In the recent Supreme Court decision Southern Response Earthquake Services Ltd v Avonside Holdings Ltd  NZSC 110, Avonside’s rental house was damaged beyond economic repair during the 2010 and 2011 Christchurch earthquakes. Avonside’s insurance policy allowed it to purchase another property, the cost of which could not exceed the cost of ‘rebuilding your rental house on its present site’. Because the rebuild was only hypothetical for the purpose of calculating a figure, the Court referred to it as a ‘notional rebuild’.
The question before the Supreme Court was whether the amount payable under Avonside’s policy included a sum for contingencies and an allowance for professional fees for the notional rebuild. The High Court had earlier decided that these expenses were not included under the policy, whereas the Court of Appeal had decided that they were.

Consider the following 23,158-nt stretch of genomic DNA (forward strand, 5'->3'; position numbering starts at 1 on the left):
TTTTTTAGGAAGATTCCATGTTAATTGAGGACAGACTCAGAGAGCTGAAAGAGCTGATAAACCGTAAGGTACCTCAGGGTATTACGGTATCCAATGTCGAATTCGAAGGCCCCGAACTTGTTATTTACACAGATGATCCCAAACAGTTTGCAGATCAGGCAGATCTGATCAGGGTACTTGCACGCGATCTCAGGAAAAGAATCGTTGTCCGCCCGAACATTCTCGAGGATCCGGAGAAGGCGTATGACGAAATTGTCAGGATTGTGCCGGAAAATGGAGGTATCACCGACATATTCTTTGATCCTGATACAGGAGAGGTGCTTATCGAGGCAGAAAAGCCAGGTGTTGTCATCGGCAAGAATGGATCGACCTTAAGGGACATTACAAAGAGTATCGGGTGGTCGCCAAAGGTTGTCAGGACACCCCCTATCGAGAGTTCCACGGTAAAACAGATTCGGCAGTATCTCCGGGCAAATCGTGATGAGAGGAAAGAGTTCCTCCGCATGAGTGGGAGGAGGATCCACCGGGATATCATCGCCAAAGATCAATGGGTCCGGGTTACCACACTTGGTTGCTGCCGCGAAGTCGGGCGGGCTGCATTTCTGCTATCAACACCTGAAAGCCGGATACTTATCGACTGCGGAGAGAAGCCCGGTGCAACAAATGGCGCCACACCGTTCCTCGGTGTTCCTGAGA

The Supreme Court confirmed that the amount payable under Avonside’s policy did include a sum for contingencies and an allowance for professional fees, notwithstanding the fact that the rebuild was only notional. Regarding contingencies, the Court confirmed that the estimate of rebuilding the damaged house must include contingencies to cover identified risks associated with the notional rebuild.
Click here to locate the Supreme Court’s decision.